Peter Jeydel

Peter Jeydel

Peter Jeydel‘s practice focuses on US export controls and economic sanctions, including the Commerce Department’s Export Administration Regulations (EAR), the State Department’s International Traffic in Arms Regulations (ITAR), and sanctions regulations administered by the Treasury Department’s Office of Foreign Assets Control (OFAC) and the State Department.  His practice spans all aspects of these regimes, including counseling, compliance, transactional advice, licensing and opinions, disclosures, and enforcement actions.  He has also represented companies and individuals seeking de-listing from OFAC’s sanctions list.  In addition, Mr. Jeydel has assisted clients in anti-corruption matters, including under the US Foreign Corrupt Practices Act (FCPA), and has experience handling reviews and investigations by the Committee on Foreign Investment in the United States (CFIUS).

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OFAC Takes Sanctions Jurisdiction Into Uncharted Waters

On February 3, 2017, the US Treasury Department’s Office of Foreign Assets Control issued a finding of violation against Taiwan-based B Whale Corp. (BWC), a member of the Taiwan-based shipping company TMT Group. The finding of violation was issued for activity occurring entirely outside the United States, based on the jurisdictional finding that “BWC was … Continue Reading

Commerce Department Eases Certain Export Controls on India

Tomorrow, the Commerce Department’s Bureau of Industry and Security (BIS) will ease certain U.S. export controls on India, as part of the U.S. commitments under the India–U.S. Joint Statement of June 7, 2016, which recognized the United States and India as Major Defense Partners.  BIS is amending the Export Administration Regulations (EAR) to establish a … Continue Reading

Groundbreaking Russia Sanctions Bill Introduced in the Senate

A bipartisan group of US Senators introduced a bill on January 11, 2017 – the Countering Russian Hostilities Act of 2017 – that would impose unprecedented sanctions on Russia and persons and entities conducting certain types of business involving Russia.  This bill would codify into law most of the existing sanctions targeting Russia, making it … Continue Reading

New DOJ Guidance Could be a Game Changer for Export Controls and Sanctions Enforcement

Steptoe’s Meredith Rathbone and Peter Jeydel co-authored an article in Risk & Compliance, “New DOJ Guidance Could be a Game Changer for Export Controls and Sanctions Enforcement.”  The article was published in the January-March issue and centers on how the US Department of Justice’s guidance may cause difficulties and new risks for industries. For more … Continue Reading

New US Cyber Sanctions on Russia

Obama Expands Cyber Sanctions to Cover Election Hacking, Then Uses it to Sanction Russian Intelligence Agencies and Others On December 29, 2016, the President amended Executive Order 13964, which was originally issued in April 2015, to explicitly authorize sanctions on those found to be “tampering with, altering, or causing a misappropriation of information with the … Continue Reading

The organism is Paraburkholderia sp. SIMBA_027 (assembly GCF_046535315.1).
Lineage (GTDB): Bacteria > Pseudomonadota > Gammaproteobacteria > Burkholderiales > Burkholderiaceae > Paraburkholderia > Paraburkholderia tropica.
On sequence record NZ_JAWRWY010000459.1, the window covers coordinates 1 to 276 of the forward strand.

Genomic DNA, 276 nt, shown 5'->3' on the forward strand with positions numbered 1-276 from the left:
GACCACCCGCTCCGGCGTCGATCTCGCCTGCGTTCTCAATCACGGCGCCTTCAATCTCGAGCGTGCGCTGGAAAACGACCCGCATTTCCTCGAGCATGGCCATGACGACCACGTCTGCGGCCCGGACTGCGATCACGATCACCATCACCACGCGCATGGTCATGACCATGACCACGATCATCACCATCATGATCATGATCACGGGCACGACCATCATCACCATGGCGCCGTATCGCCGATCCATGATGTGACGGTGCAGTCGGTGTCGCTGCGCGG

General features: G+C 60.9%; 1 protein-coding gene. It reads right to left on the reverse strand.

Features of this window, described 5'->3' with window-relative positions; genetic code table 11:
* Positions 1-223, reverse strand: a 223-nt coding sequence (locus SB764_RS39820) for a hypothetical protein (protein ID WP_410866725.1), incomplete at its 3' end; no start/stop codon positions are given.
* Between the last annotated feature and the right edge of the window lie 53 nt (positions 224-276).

DDTC and BIS Publish Long-Awaited Final Rules for Category XII: Night Vision and Cameras

On October 12, 2016, the State Department’s Directorate of Defense Trade Controls (DDTC) and the Commerce Department’s Bureau of Industry and Security (BIS) published companion final rules to amend Category XII of the United States Munitions List (USML) and move some less sensitive items to the Commerce Control List (CCL).  The final rules will become … Continue Reading

What to Expect for Economic Sanctions Under President Trump?

President-elect Trump has made bold and surprising pronouncements about what he may do after January 20 in the field of international affairs, and these foreign policy choices are likely to have a significant impact on the future course of U.S. economic sanctions programs targeting Iran, Cuba, Russia and other areas. Mr. Trump has said he … Continue Reading

OFAC Sets Out 180-Day Wind Down Period if Iran Sanctions “Snap Back”

On December 15, 2016, OFAC amended Frequently Asked Question (FAQ) No. M.5 to provide more clear guidance about how it would treat business activities in Iran by non-U.S., non-Iranian persons should those activities become prohibited or sanctionable as a result of a “snapback” into effect of economic sanctions provisions that are currently modified or suspended … Continue Reading

U.S. Maintains Arms Embargo on Myanmar Due to Religious Freedom, After Sanctions Lifted

On December 6, 2016, the State Department’s Office of International Religious Freedom published a notice in the Federal Register announcing that it would maintain the unilateral U.S. arms embargo on Myanmar (which the U.S. Government still calls “Burma”) pursuant to the International Religious Freedom Act of 1998 (Pub. L. 105–292), as amended.  Along with Myanmar, … Continue Reading

UN Tightens the Screws on North Korea with Additional Trade and Banking Sanctions